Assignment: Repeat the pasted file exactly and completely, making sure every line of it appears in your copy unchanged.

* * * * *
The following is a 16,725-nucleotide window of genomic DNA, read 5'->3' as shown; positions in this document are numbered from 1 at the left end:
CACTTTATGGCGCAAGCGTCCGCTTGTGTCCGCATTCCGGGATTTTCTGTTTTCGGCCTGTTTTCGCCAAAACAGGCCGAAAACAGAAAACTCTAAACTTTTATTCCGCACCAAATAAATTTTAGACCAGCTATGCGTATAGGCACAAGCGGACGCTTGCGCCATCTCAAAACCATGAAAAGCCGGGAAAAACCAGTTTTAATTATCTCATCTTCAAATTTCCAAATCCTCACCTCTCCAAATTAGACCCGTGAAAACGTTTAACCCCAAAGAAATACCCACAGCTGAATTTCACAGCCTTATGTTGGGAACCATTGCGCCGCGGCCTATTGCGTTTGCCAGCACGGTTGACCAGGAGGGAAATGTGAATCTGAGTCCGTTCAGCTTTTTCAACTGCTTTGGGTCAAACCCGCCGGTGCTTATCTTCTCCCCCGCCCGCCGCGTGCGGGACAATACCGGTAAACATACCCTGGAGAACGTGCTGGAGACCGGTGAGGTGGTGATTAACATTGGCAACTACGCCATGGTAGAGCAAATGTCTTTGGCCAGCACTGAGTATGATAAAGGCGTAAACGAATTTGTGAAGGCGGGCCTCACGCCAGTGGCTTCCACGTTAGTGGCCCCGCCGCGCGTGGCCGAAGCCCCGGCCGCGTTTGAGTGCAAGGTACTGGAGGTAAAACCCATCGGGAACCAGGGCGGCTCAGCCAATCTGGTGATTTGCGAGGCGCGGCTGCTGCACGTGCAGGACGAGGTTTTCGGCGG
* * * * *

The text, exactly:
The following is a 16,725-nucleotide window of genomic DNA, read 5'->3' as shown; positions in this document are numbered from 1 at the left end:
CACTTTATGGCGCAAGCGTCCGCTTGTGTCCGCATTCCGGGATTTTCTGTTTTCGGCCTGTTTTCGCCAAAACAGGCCGAAAACAGAAAACTCTAAACTTTTATTCCGCACCAAATAAATTTTAGACCAGCTATGCGTATAGGCACAAGCGGACGCTTGCGCCATCTCAAAACCATGAAAAGCCGGGAAAAACCAGTTTTAATTATCTCATCTTCAAATTTCCAAATCCTCACCTCTCCAAATTAGACCCGTGAAAACGTTTAACCCCAAAGAAATACCCACAGCTGAATTTCACAGCCTTATGTTGGGAACCATTGCGCCGCGGCCTATTGCGTTTGCCAGCACGGTTGACCAGGAGGGAAATGTGAATCTGAGTCCGTTCAGCTTTTTCAACTGCTTTGGGTCAAACCCGCCGGTGCTTATCTTCTCCCCCGCCCGCCGCGTGCGGGACAATACCGGTAAACATACCCTGGAGAACGTGCTGGAGACCGGTGAGGTGGTGATTAACATTGGCAACTACGCCATGGTAGAGCAAATGTCTTTGGCCAGCACTGAGTATGATAAAGGCGTAAACGAATTTGTGAAGGCGGGCCTCACGCCAGTGGCTTCCACGTTAGTGGCCCCGCCGCGCGTGGCCGAAGCCCCGGCCGCGTTTGAGTGCAAGGTACTGGAGGTAAAACCCATCGGGAACCAGGGCGGCTCAGCCAATCTGGTGATTTGCGAGGCGCGGCTGCTGCACGTGCAGGACGAGGTTTTCGGCGG